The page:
- Zachariah Joe is set to be sentenced on Jan. 14, 2021
- His sentence will be 15 years, assuming Judge James Browning accepts prosecutor David Cowen’s binding plea deal
- Although Joe previously pleaded guilty in front of a magistrate judge, acceptance was deferred until sentencing by a district judge
ALBUQUERQUE, N.M. — Over a year after he pleaded guilty to stabbing his cousin 10 times, as he begged for him to stop, Zachariah Joe will be sentenced to 15 years in prison during a virtual hearing in January 2021.
He pleaded guilty on Oct. 31, 2019, to a criminal information charging him with second-degree murder for Brett Micah Morgan’s death, offered by federal prosecutor David Cowen. Joe admitted to stabbing Morgan 10 times in the chest and neck. The plea deal mandates Morgan’s sentence will be 15 years, assuming Browning accepts the plea.
Joe will appear remotely for the hearing.
On Jan. 3, 2019, Joe showed up at a house where Morgan, 32, and another man, identified by the initials B.M., were hanging out. Joe had just been fired from Burger King in Shiprock, Federal Bureau of Investigations Agent Lance Roundy wrote in an affidavit for a criminal complaint for the arrest of Joe.
Joe hit Morgan in the face with the back of his hand, then tried to attack Morgan, on the ground, but B.M. wrestled him to the ground. Morgan and B.M. got out of the house and Joe could be heard searching through kitchen drawers and cabinets. B.M. ran to Joe’s house and broke a window. While he was gone, Joe had stabbed Morgan 10 times, Roundy wrote.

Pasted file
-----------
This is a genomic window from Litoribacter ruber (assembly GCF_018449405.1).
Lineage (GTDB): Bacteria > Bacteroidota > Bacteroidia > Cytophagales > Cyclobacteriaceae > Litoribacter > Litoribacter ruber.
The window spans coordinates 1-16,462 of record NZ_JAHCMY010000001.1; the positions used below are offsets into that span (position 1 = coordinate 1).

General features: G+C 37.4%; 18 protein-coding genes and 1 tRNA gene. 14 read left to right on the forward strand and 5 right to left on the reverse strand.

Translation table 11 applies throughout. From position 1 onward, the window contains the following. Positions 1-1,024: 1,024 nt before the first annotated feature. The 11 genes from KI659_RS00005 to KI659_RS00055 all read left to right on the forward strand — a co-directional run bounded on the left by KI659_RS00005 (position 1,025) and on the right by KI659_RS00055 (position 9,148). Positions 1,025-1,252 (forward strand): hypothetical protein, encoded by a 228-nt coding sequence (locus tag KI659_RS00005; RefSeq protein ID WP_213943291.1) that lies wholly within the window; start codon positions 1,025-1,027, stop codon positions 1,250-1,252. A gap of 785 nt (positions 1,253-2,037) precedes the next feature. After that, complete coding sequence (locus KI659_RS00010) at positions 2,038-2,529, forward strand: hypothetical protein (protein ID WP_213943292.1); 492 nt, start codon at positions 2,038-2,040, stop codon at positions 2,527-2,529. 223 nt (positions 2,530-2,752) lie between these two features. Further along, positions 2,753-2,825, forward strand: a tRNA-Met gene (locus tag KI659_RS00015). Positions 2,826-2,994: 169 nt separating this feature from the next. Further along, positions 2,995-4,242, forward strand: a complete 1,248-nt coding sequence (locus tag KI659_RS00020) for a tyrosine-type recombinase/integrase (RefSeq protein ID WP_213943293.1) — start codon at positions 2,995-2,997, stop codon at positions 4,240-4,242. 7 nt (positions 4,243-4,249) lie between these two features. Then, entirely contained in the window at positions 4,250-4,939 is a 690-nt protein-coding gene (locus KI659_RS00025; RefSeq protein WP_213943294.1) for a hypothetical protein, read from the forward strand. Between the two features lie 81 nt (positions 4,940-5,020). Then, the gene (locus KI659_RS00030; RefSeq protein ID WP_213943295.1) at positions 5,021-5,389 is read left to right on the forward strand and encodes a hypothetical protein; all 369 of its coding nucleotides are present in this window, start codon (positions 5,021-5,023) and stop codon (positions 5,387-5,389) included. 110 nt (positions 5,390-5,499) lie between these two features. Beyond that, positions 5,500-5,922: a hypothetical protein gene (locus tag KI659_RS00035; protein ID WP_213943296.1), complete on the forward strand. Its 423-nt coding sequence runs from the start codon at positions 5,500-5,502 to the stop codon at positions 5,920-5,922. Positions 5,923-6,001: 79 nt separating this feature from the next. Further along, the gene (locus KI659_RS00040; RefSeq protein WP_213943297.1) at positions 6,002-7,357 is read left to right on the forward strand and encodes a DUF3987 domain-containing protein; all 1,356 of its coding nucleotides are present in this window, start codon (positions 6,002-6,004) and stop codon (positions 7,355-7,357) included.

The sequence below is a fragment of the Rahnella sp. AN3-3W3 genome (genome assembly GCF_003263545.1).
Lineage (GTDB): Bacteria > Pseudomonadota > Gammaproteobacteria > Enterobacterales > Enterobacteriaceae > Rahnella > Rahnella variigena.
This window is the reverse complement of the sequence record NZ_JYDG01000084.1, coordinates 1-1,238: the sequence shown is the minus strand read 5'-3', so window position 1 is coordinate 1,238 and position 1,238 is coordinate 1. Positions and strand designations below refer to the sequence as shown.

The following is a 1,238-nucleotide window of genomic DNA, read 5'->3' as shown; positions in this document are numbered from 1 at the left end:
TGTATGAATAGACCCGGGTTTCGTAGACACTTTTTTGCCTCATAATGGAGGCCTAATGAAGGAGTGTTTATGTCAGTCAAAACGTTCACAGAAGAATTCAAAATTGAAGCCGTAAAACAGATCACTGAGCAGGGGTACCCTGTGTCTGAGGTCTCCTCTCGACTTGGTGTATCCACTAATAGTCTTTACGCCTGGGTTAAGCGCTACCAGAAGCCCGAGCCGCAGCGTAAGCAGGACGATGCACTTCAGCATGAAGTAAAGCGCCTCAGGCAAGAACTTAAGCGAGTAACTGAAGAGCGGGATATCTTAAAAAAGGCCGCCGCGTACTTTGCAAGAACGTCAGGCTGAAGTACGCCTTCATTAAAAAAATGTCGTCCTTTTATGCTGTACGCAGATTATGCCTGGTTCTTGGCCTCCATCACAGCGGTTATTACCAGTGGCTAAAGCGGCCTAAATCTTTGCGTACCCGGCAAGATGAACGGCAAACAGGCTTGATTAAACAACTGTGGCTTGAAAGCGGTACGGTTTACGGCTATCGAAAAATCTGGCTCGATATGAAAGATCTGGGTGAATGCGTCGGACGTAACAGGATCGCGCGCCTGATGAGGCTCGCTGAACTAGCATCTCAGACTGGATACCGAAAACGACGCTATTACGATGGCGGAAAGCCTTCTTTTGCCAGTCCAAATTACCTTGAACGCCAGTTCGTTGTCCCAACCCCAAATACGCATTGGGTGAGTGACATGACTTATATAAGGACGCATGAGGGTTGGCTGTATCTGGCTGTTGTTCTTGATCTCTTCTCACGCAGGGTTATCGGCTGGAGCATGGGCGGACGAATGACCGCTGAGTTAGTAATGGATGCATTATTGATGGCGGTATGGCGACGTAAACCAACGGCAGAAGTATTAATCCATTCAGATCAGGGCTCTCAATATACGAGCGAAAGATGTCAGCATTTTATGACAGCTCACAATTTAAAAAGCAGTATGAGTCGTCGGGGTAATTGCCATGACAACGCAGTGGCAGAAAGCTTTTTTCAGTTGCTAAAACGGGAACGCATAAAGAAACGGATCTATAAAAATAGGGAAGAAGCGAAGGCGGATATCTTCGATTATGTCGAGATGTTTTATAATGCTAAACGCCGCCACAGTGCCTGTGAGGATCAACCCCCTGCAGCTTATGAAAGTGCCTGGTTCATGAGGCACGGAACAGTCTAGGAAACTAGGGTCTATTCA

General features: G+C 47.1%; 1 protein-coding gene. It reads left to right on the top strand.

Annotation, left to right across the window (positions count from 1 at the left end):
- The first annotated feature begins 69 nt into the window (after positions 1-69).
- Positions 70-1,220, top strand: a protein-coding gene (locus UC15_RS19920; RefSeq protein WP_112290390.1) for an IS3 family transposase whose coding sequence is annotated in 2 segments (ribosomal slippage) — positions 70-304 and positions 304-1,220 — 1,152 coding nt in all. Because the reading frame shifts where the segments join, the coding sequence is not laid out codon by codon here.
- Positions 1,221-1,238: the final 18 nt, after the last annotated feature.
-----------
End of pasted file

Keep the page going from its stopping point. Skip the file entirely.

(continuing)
Joe admitted in the plea deal to stabbing Morgan as he begged him to stop.
Another witness, D.T., told Roundy that he saw Joe kicking an unresponsive Morgan, after he had been stabbed, Roundy wrote.
Cowen and Morris both submitted sentencing memorandums imploring Browning to accept the binding plea deal, which mandates a sentence of 15 years for Joe.
Cowen wrote in his sentencing memorandum that Morgan was Joe’s close friend, and cousin, and that his death was “completely avoidable,” although he never specifies how it was avoidable. At the onset of the case, he worked with Morris to “investigate what took place with the goal of working towards a reasonable outcome.”
Cowen wrote that the sentencing guidelines for Joe put his sentence much higher, at just under 20 to to 24 years, but the decrease in sentence will avoid a trial. He wrote:
The proposed plea agreement avoids forcing the victim’s family, who is also Defendant’s extended family, to testify about the facts outlined above. One of the victim’s family members voiced an opinion that the family did not agree with the stipulated 15-year sentence, PSR ¶ 102, but in finalizing the plea agreement the government received support to resolve the case with this proposed 15-year sentence from the victim’s mother and stepfather. This support naturally came with emotion and a realization that no term of imprisonment would bring the victim back to the family.
The plea and 15-year sentence will allow the victim’s family “an opportunity to reconnect with the Defendant’s side of the family,” Cowen wrote.